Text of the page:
Intranasal CO2 Trial

Intranasal CO2 Patient Allergy Relief Trial

posted by Paul Fiddian | 08.09.2011

Temporary nasal allergy relief could be supplied by carbon dioxide, according to initial study results

Temporary nasal allergy relief could be supplied by carbon dioxide, according to initial study results.

Intranasal carbon dioxide has not yet been approved by drug regulators to treat patients who are allergic to mould, dust or other substances. However, a trial is currently underway and it's being sponsored by US firm Capnia Incorporated.

Capnia is presently working on portable technology that, subject to approval, would give patients the power to self-medicate.

The trial involves a total of 348 nasal allergy patients, divided into two groups. One is getting one of a range of CO2 doses for a range of timespans (between 10 and 30 seconds) while the other is acting as a control group and being given a placebo.

So far, the researchers running the trial have observed the optimum results are evident in patients getting the highest amount of CO2 for the shortest time - with clear reductions in associated symptoms like sneezing and itching.

Intranasal CO2 Trial

Details of the intranasal CO2 trial appear in an Annals of Allergy, Asthma and Immunology piece, which describes how the allergy relief it provides lasts for approximately four hours, giving it about the same effectiveness as typical antihistamines.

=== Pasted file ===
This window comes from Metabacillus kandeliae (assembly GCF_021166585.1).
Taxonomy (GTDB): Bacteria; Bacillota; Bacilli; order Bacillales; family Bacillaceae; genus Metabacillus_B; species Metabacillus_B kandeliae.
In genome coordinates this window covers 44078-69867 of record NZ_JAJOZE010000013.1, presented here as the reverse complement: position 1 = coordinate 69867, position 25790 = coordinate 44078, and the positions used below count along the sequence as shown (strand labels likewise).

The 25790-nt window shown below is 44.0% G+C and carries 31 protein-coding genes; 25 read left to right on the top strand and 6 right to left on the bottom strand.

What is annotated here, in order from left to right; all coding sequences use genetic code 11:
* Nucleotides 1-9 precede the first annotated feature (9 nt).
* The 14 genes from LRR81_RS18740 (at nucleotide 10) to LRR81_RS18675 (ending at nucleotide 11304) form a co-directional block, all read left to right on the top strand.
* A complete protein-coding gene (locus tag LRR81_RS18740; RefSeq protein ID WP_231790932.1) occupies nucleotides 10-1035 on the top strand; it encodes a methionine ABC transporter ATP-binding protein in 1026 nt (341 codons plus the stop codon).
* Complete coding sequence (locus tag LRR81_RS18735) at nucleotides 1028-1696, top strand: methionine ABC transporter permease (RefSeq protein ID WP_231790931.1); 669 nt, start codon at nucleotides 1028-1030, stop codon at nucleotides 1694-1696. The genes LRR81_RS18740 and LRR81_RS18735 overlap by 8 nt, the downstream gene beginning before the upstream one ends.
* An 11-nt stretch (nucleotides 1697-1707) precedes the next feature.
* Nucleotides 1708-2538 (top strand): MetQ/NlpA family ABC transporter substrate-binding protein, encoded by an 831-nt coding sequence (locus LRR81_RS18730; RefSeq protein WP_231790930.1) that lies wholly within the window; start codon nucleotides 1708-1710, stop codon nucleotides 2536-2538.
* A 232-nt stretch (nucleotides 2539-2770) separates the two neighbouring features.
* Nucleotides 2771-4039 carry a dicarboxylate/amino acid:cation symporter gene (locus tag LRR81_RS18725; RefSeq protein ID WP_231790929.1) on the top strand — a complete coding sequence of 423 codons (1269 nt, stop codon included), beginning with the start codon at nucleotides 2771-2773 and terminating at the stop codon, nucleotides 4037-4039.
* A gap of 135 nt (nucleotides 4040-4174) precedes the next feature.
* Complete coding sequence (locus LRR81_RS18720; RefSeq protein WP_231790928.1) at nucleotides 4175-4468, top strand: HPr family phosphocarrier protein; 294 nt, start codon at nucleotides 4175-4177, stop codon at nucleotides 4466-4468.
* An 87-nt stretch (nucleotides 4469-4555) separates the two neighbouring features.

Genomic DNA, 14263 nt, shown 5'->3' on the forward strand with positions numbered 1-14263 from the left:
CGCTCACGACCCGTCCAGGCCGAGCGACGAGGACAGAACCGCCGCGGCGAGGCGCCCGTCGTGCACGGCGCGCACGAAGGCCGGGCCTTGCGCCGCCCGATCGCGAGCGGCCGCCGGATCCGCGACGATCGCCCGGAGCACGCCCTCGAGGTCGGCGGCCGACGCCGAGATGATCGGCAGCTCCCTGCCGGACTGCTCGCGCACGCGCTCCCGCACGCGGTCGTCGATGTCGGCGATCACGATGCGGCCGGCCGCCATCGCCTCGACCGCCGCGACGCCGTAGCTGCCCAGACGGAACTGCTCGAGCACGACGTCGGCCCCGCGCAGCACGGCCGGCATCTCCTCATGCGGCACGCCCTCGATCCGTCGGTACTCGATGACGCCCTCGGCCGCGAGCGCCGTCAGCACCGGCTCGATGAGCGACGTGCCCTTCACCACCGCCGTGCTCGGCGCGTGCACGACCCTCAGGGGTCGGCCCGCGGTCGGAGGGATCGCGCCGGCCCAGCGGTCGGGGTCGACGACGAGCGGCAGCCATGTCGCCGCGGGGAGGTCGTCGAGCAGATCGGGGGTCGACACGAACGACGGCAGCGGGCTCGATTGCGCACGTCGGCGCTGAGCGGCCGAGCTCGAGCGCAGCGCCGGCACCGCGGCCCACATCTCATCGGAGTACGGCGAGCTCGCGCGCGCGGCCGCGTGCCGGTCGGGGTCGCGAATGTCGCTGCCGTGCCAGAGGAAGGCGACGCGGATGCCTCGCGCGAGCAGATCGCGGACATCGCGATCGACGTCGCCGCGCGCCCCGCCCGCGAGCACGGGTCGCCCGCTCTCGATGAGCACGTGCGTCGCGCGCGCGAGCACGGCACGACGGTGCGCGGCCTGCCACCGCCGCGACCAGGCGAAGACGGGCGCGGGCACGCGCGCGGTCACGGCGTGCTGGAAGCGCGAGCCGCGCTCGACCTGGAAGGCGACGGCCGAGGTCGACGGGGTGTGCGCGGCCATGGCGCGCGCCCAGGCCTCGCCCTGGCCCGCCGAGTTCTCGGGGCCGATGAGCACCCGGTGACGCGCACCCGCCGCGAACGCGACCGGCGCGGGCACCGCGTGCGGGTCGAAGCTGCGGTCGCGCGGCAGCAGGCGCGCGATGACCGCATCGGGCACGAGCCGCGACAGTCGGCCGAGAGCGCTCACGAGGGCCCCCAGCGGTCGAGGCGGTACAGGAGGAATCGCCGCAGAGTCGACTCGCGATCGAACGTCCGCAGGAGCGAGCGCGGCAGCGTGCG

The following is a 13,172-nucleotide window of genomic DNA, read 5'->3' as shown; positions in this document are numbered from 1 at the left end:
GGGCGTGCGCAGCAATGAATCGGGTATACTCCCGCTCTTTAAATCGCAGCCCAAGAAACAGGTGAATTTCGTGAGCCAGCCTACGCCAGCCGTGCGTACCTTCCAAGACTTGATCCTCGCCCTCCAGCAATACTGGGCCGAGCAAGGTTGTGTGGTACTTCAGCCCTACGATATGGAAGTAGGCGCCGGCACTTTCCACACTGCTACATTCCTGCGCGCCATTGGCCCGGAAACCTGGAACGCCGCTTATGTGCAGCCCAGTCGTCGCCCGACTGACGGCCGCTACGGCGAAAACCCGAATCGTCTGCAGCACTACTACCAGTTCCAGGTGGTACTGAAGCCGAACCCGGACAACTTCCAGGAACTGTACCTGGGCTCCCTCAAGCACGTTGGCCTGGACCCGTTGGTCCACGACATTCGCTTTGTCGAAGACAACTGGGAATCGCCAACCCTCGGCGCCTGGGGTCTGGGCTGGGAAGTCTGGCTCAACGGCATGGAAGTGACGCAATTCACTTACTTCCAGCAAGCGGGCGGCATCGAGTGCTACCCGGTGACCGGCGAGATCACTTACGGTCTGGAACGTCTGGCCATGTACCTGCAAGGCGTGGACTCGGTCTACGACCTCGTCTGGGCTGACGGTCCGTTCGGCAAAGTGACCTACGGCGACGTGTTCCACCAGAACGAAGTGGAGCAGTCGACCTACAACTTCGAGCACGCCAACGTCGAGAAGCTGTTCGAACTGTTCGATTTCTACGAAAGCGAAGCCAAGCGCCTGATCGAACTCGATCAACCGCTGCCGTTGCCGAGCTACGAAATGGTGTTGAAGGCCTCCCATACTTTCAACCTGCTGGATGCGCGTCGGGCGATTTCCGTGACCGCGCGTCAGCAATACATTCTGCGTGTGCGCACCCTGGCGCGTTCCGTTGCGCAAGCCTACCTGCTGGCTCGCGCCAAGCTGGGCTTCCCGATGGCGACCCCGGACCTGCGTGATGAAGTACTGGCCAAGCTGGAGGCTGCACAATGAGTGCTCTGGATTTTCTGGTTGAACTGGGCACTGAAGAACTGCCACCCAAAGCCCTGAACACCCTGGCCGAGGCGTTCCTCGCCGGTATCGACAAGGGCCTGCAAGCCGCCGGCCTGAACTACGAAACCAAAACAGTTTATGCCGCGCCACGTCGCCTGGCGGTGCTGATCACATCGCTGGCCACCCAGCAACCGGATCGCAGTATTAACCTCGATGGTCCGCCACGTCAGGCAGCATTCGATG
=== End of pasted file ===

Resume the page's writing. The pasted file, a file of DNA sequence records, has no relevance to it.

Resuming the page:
That's according to Creighton University's Professor Thomas Casale who, in conversation with news agency Reuters, explained how it could give patients with allergic conditions a new form of relief.

Patient Nasal Allergy Symptoms

Currently, in approved substance terms, there's nothing that can outperform corticosteroids when it comes to suppressing patients' nasal allergy symptoms. However, there's also a stigma attached: many patients simply don't want to be involved with steroid-based treatments.

"There are still a lot of people who don't like to take medication", Casale stated, "and might view this [Intranasal CO2] as a 'natural' treatment."

No information has yet been supplied on how much the treatment might cost, if it was given the go-ahead to be put into mass production. However, Pharma News will supply further coverage of this alternative in future News Items.

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